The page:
Photos: (main and products) DSM. Collage: Just So

Two Distinctive Voices To Speak As One

Clearly, what Calvin Klein can’t appreciate, Prada can. What sweet sounds will Miuccia Prada and Raf Simons produce?

 

20-02-23-20-57-33-057_deco

Prada has announced what might be the most powerful pairing in fashion today. And unexpected, too. Miuccia Prada and Raf Simons will be jointly designing the Prada collections from spring/summer 2021 onwards. Two strong voices—not entirely dissimilar yet so unalike—co-designing as a working arrangement is not groundbreaking. There are designing couples such as Luke and Lucie Meier (Jil Sander) ; Christophe Lemaire and Sarah Linh Tran (Lemaire); Vivienne Westwood and Andreas Kronthaler; and, on our own soil, Yong Siyuan and Jessica Lee (Nuboaix). But Ms Prada is not married to Mr Simons. What bedfellows would they make?

Prada has been the singular vision of one clear-sighted woman. As a designer, Ms Prada always follows her (march to, a physical move, is at odds with her persona) own drum beat, which in itself is often not any beat at all, or anything toe-tapping (popular), or mensural. Ms Prada, who was well ahead of everyone in the ‘ugly’ movement, sees what many other createurs do not. Or, refuse to? She has paid the price for not catching up. Even in sneaker collaborations, she was many moons late. While still critically lauded, Prada isn’t drawing the crowds like they used to. When was the last time you saw a line outside a Prada store? That’s not to say the brand isn’t still compelling. It just means that there is space and merchandise for true fans.

The Belgian has, of course, worked with the Italian before. Well, sort of and briefly. Between 2005 and 2012, Mr Simons was the creative director of Jil Sander. At that time of his appointment, Jil Sander was owned by the Prada Group. It was acquired by the London-based Change Capital Partners in 2006 and then, two years later, sold to Japan’s Onward Holdings (also owner of Rochas, Chalayan, Woo Young Mi, and others) via its European subsidiary Gibo Co (also a manufacturer for brands such as Marc Jacobs, John Galliano, Michael Kors, and others). It was reported that Ms Prada’s husband Patrizio Bertelli was first to approach Mr Simons in 2005 with a job offer at Jil Sander, and he proposed again when Mr Simons left Calvin Klein.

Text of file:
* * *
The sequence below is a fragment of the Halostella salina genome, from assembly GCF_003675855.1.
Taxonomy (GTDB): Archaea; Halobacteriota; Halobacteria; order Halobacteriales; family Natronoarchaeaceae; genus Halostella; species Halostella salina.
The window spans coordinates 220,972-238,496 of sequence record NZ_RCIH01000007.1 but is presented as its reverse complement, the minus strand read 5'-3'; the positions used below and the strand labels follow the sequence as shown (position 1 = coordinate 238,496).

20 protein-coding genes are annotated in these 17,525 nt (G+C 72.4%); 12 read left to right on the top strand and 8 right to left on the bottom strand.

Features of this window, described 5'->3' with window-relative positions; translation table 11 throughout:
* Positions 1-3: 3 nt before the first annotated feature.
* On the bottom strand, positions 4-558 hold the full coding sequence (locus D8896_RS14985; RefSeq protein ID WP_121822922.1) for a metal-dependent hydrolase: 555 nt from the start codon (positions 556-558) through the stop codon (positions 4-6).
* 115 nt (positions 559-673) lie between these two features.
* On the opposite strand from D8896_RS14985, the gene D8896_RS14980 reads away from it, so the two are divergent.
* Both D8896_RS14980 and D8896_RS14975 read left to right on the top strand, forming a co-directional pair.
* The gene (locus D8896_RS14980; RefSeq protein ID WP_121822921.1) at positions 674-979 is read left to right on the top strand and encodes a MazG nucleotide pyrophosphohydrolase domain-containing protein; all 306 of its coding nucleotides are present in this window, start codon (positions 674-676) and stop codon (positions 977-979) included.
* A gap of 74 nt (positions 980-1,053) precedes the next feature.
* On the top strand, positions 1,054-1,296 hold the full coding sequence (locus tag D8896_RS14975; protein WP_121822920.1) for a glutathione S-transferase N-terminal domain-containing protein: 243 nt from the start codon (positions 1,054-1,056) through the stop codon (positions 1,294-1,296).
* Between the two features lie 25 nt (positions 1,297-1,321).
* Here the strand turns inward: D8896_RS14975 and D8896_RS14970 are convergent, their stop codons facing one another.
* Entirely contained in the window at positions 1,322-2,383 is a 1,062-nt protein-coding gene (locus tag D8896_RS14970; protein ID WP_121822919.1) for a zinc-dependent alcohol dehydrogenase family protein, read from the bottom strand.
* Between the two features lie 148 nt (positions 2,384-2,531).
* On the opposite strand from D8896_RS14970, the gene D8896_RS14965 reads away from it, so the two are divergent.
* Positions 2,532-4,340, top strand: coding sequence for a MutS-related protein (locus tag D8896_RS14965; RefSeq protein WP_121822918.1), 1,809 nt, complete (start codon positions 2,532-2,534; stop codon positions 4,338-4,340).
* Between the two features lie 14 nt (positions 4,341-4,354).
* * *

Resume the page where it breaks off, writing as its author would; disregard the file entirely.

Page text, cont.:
PQ Feb 2020

Before anyone could peddle succession theories, Ms Prada was fast to illuminate to the media that she intends to continue designing. At the same time, Mr Simons is said to be offered a “lifetime” contract. If true, he’d be the only designer after Karl Lagerfeld at Chanel to enjoy such an uncommon pact. But Mr Lagerfeld had free reign to do as he pleases while Mr Simons would have to co-create. This, however, could also reflect Mr Simons’s known disdain for the fashion system and the musical chairs that have been played at luxury houses. In what BOF described as a “secretive conference for select press”, Mr Simons was quoted saying, ““Miuccia and I had a conversation about creativity in today’s fashion system. And it brought me to open dialogue with many designers, not just Mrs Prada. We have to re-look at how creativity can evolve in today’s fashion system.”

Two-as-one the solution? But, how will the two “co-design?” How does a duo with very different minds share “equal responsibilities for creative input and decision-making”, as stated in the official Prada statement on the pairing? It may work, but to what degree of success? Ms Prada may have introduced some of the most influential looks of the past 31 years, but in the recent, have not exactly matched the aesthetical punch seen (and felt) at other houses. Mr Simons was able to make his mark at Jil Sander and Dior—marvelously, it should be added—but his tenure at Calvin Klein, which closer mirrored his own visual and cultural obsessions, could hint at the importance of chemistry and affinity with a brand.

That’s not to say there’s no tacit understanding and mutual appreciation between the two designers. It has, in fact, been reported that more than being one-time employer and employee, both are friends. But creative temperament has a strange way of coming between people or hamper the creative process itself. When one’s vision is more compelling and relevant than the other’s, how will they square? This is the first time Prada has enlisted an outsider to share the creative reign. If you recall, when Donatella Versace tapped talents from outside her own studio for Versus (conceived by Gianni Versace as a “gift” to his sister), it didn’t last. Christopher Kane (2009—2012), JW Anderson (2013—2014), and Anthony Vaccarello (2014—2016) were, at best, guest designers. None was able to put the shine back to the faded glory that was Versus.

Some speculated that it was probably hard to work with women designers who have very specific tastes and are possibly inflexible when it comes to aesthetical/creative differences. In that respect, could it be even harder to shape the will of Ms Prada, she who started the brand’s ready-to-wear line in 1989, and knows it only too well? As one fashion observer said to SOTD, “Miuccia has a certain level of ‘trend’ (practically her own), a certain amount of novelty and definitely change for each season. Those things are not Raf”. Who will come up tops? We look forward to Milan Fashion Week, come September.

Photo: (top) cameramoda.it